CCCs have predisposition to occur on the lower extremities and buttocks which is possibly due to the heterotopic Mullerian duct cell migration during early embryogenesis. (2) Cases have also been reported on the ankle as well as the sacral region in young females. (3,4) Cells from the fimbrial end of the Fallopian tube detach and become incorporated into the lateral mesoderm where lower limb buds arise. These cells migrate or get arrested locally in the area of the lower back and abdomen or in the stream of the lower limb bud. These cells remain dormant until puberty when under the influence of ovarian hormone stimulation, the Mullerian epithelium produces cystic fluid resulting in cyst formation. (1) CCC may also show a growth phase during pregnancy when hormonal activity is once again elevated. Another hypothesis for histogenesis of ciliated cysts is ciliated metaplasia of eccrine or apocrine duct epithelium possibly in response to inflammation and subsequent irritation of pluripotent cells triggered by the cyst's contents. (2,5) This may explain the rare occurrence of these cysts in males. (6)
CCCs are found usually in the deep dermis or subcutis and are single, unilocular or multilocular cysts. Lining epithelium is single layered or pseudostratified and papillary projections into the lumen are seen. As the name suggests, CCCs are lined by ciliated columnar epithelium and also have presence of peg cells or intercalated cells.
The different ciliated cysts amongst the cutaneous lesions include Mullerian cyst, bronchogenic cyst, thyroglossal duct cyst and vulvar cyst. Bronchogenic cysts occur in the neck and apart from ciliated lining also have goblet cells and mucus glands. Thyroglossal cysts also occur in the neck and have thyroid follicles. Many vaginal and vulvar cysts have ciliated lining epithelium. While Mullerian cysts have ciliated columnar, fallopian tube-like epithelium; Gartner cysts or mesonephric cysts are lined by non-ciliated low cuboidal epithelium and arise from vestigial remnants of Wolffian duct. Bartholin cysts and paraurethral cysts which are predominantly lined by transitional epithelium may focally have ciliated columnar lining. (7)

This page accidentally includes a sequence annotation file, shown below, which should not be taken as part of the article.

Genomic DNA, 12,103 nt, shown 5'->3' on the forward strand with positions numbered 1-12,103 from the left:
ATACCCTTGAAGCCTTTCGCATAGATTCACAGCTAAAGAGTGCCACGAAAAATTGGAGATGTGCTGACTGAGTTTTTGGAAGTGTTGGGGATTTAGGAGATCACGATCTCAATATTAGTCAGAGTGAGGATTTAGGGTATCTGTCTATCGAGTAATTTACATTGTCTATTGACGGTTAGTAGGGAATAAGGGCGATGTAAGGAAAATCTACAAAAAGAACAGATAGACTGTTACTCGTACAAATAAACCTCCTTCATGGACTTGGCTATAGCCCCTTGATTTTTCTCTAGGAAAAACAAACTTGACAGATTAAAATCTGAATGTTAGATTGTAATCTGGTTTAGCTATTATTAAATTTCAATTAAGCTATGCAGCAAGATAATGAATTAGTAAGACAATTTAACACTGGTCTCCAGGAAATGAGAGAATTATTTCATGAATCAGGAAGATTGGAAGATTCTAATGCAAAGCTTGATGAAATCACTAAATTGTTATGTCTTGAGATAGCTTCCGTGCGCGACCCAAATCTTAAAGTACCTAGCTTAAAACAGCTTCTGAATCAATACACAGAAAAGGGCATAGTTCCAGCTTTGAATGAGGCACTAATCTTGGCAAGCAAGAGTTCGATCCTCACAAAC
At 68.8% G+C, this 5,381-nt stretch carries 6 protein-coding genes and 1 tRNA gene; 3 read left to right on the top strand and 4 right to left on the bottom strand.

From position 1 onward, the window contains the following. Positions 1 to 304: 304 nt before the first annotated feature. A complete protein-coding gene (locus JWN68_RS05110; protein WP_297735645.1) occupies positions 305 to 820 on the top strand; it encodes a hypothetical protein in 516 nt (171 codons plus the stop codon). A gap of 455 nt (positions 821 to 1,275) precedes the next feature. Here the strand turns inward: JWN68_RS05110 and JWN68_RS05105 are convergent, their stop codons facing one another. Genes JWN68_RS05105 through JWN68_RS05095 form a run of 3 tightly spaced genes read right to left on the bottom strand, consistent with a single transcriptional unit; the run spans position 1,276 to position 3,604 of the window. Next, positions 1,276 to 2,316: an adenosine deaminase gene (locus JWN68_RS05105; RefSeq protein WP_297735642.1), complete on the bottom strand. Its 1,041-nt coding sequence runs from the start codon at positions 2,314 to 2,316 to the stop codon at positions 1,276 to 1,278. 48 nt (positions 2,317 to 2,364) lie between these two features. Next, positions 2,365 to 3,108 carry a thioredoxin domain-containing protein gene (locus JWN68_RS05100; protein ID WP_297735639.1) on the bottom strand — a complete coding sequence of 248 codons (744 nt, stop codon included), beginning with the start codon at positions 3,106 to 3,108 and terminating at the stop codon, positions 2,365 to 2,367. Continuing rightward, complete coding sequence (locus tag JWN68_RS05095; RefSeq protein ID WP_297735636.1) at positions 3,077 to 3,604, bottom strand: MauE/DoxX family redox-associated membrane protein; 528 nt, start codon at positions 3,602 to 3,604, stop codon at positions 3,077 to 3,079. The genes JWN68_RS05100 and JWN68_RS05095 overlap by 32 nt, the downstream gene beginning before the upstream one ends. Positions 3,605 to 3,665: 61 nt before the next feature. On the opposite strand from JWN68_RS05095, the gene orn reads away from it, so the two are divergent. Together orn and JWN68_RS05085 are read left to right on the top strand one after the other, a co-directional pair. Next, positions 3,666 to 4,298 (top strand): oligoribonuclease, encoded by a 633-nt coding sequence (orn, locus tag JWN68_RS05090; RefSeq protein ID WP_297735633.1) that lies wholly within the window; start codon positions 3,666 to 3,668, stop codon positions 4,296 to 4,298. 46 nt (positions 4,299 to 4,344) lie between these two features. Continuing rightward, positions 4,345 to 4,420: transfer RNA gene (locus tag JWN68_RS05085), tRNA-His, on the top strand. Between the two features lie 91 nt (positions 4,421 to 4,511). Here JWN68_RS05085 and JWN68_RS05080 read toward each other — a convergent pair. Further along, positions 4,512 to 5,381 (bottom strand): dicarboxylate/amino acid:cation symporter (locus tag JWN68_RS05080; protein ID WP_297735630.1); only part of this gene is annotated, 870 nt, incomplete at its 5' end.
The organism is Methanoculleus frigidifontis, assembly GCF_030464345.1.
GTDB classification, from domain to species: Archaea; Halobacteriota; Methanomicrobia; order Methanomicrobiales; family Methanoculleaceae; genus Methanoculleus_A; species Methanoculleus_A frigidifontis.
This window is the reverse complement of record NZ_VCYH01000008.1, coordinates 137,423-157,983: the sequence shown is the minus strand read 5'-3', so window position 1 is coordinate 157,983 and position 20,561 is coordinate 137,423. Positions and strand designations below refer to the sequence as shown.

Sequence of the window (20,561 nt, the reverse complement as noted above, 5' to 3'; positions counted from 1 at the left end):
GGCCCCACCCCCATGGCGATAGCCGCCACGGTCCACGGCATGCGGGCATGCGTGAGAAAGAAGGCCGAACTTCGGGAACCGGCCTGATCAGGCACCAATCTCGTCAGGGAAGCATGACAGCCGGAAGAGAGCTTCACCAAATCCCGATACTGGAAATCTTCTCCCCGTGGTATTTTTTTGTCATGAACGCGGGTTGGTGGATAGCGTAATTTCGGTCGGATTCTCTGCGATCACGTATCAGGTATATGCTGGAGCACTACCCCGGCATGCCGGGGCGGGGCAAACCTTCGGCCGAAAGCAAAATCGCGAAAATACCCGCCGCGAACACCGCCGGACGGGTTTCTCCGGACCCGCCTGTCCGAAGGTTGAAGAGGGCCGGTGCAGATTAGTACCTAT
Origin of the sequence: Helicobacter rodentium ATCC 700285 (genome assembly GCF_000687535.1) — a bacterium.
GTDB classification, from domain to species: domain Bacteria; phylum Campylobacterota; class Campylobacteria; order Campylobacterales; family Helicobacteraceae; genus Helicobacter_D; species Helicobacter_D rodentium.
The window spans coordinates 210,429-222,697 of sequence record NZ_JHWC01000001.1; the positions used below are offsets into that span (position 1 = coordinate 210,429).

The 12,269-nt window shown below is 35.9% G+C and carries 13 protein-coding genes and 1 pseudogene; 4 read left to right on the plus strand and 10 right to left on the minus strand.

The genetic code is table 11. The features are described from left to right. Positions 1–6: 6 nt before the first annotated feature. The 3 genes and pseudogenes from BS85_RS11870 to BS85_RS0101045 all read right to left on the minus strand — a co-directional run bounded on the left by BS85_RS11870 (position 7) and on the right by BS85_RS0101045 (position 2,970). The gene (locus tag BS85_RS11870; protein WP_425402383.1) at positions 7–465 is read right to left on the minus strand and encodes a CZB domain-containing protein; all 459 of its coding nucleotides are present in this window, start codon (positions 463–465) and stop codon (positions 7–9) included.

Therefore, Ciliated cysts of the skin and soft tissue form a part of a heterogenous group of lesions developing from different histologic and embryonic structures. It has been suggested that the term
'cutaneous ciliated cysts' be abandoned for the cutaneous Mullerian cysts. The term cutaneous ciliated eccrine cysts should be used for those cysts which are derived from ciliated metaplasia of eccrine cells and occur in males. (8)
Immunostaining reveals positivity for estrogen and progesterone receptors supporting Mullerian histogenesis. (9) Fabien-Dupuis et al reported positivity with ER, PR, PAX-8 and WT-1 in a CCC in a 16 year old girl, supporting its Mullerian origin. (10) Immunohistochemistry was however not performed in the present case.
CCCs are a distinct form of cysts which arise from hormonal activation of Mullerian rests in females. Surgical excision is enough for treatment and recurrence is very rare. Therefore, these rare lesions which clinically mimic other entities should be kept in mind for the differential diagnosis.